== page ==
How to Avoid Stamp Duty on Shares
Tax is payable on the purchase of shares in the UK – known as Stamp Duty on paper transactions, and Stamp Duty Reserve Tax (SDRT) on...
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Inheritance tax or “IHT” is still a “voluntary” tax if you plan for it carefully and far enough ahead. What is great about IHT is that you do not have to rely on dodgy artificial tax schemes to avoid it as there are a number of legitimate ways to avoid built into the tax. However, if you fail to plan for IHT you could find that your family are left with far less of your assets than you wanted. The IHT rules are complicated so it is best to seek advice from a professional tax specialist like Patrick Cannon to help you understand the position and take advantage of whatever legal ways there are to avoid IHT.
Of course, you may prefer 40% of your estate to end up with the Chancellor knowing he or she will spend it on catastrophic government IT and transport projects but if you would rather that wealth went to your heirs then read on.
Inheritance tax is a tax on the value of a person’s worldwide estate (i.e., their property, money and possessions) when they die. In certain cases, it may also be charged on large lifetime gifts (see below). Persons with a non-UK domicile will usually only pay IHT on their UK assets unless they are deemed to have become domiciled in the UK.
The rate of IHT depends on the value of a person’s estate. The value is based on the assets (cash in hand and cash in the bank, investments, property or business, vehicles, payments from life insurance policies etc), less any debts and liabilities such as mortgages.
Normally IHT is not payable if either:
If neither of these applies, your estate will be taxed at 40% on anything above the £325,000 threshold when you die (or 36% if you leave at least 10% of the net value to a charity in your will).
However, this £325,000 tax-free threshold might be higher depending on your circumstances – in some cases as high as £500,000, or even £1 million (see below).
IHT is normally paid by your executors or personal representatives after you die out of the assets in your estate before the remainder can pass to your family or heirs.
This is one area of tax where you get what you pay for and the old adage “buy cheap buy twice” rings true. If you have a large estate or are thinking of a large lifetime transfer, IHT planning advice from an experienced tax adviser like Patrick Cannon will potentially save your heirs a great deal of money. Capital gains tax advice, stamp duty land tax and if relevant VAT, advice can also be factored into the inheritance tax planning.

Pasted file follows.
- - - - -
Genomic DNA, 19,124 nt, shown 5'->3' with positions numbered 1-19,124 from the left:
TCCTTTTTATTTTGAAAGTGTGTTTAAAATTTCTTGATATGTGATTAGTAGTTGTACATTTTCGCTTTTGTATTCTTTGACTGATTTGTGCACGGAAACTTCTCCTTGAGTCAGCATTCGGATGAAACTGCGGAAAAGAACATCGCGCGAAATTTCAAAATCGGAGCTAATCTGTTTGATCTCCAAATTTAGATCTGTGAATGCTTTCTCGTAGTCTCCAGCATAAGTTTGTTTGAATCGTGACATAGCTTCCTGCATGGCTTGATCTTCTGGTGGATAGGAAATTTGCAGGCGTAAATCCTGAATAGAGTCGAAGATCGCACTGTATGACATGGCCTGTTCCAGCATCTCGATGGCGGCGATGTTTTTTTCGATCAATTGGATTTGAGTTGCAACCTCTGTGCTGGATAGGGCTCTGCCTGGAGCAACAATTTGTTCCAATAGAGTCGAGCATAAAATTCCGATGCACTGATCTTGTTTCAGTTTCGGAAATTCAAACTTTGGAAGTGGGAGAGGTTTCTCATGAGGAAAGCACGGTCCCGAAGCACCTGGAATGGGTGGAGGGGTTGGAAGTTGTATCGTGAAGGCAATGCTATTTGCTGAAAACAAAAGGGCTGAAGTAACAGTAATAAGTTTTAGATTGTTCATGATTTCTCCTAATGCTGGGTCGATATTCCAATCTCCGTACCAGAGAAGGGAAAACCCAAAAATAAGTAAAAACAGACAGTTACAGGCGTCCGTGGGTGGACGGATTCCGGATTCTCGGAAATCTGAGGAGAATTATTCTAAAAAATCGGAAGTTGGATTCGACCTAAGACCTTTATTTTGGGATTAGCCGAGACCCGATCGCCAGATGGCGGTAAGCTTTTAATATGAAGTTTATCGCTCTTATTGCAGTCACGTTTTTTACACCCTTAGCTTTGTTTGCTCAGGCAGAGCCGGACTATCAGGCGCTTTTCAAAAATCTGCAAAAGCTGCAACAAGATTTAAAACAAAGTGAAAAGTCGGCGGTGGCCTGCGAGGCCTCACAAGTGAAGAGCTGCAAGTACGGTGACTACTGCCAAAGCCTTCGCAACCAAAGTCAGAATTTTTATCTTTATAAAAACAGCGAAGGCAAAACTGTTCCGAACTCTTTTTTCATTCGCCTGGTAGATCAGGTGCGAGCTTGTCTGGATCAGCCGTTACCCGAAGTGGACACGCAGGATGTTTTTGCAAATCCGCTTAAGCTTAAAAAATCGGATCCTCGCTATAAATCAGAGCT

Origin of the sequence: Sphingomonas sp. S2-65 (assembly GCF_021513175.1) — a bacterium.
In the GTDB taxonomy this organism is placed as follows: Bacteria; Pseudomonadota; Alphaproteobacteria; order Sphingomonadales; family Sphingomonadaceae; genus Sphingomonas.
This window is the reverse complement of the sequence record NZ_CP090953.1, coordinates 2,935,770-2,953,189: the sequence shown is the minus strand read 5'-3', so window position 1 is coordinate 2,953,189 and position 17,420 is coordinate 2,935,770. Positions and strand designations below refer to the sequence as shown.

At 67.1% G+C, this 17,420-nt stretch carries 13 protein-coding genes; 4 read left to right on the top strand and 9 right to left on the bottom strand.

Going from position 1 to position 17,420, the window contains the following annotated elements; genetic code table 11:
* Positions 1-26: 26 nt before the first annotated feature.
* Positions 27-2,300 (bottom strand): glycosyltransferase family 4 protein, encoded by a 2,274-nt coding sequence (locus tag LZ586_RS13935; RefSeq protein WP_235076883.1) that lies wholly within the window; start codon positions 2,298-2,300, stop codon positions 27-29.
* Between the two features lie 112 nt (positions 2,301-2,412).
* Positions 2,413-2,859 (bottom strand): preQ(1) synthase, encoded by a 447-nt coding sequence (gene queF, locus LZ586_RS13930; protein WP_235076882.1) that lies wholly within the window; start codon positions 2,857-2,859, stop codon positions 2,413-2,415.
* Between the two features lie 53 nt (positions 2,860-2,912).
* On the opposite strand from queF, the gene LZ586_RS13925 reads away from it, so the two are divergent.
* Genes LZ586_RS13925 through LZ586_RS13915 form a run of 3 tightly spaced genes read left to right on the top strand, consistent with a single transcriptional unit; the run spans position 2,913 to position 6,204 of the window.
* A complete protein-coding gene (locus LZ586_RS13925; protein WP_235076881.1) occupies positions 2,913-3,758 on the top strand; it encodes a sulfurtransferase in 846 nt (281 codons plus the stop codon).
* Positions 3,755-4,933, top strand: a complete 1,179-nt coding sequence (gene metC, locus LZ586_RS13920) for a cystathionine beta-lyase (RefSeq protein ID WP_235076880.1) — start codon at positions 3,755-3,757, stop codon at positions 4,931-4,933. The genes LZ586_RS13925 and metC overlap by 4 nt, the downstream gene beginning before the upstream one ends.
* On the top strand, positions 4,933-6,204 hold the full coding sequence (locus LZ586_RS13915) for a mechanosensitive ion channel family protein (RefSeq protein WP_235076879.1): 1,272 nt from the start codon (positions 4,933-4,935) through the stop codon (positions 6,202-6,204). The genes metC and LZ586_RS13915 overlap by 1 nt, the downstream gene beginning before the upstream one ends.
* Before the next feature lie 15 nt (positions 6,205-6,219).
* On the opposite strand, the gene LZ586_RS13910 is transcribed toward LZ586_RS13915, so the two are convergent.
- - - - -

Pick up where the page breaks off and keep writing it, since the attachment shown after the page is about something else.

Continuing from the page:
IHT is a complex tax but with a wide range of reliefs and exemptions that with careful planning and specialist tax advice render much of it voluntary.
IHT is a very complicated tax. If you are considering how to provide for your spouse and family when you die and wish to minimise the IHT or if you are from overseas and wish to protect your assets from inheritance tax or whether you can claim relief, contact Patrick Cannon to ensure you don’t miss out on any available planning or relief.
People who receive gifts from you will be charged inheritance tax (on a sliding scale up to a maximum of 40%) if you give away more than £325,000 in the seven years before your death although they could take out life insurance on your life against the possibility of an inheritance tax bill.
Most gifts into a trust are now liable to inheritance tax even if made during the donor’s lifetime and IHT and trusts is definitely an area for specialist advice.
If you have an income such pension or earnings and you give money regularly from that source leaving enough income not to affect your lifestyle, then it is exempt from IHT.
If you own an agricultural property that has a working farm, then all or part may be exempt from inheritance tax. The same applies if you own woodland so that the timber on it, but not the land itself, may be exempt from IHT.
With careful planning using offshore trusts and companies, most non-UK domiciled individuals can protect their non-UK assets from UK inheritance tax, even after they have become deemed domiciled in the UK.
From 6th April 2017, an individual is deemed to be domiciled in the UK (even though they may continue to have a non-UK domicile under general law) if they have been UK resident for at least 15 out of the past 20 tax years.
If an individual is UK domiciled or deemed domiciled at the date of the transfer or death, then their worldwide assets are within the charge to inheritance tax, subject to any specific reliefs or exemptions. Also, the shares of an overseas company holding UK residential property are treated as UK assets for IHT purposes. At present, there is no charge to IHT on shares in overseas companies owning UK commercial property.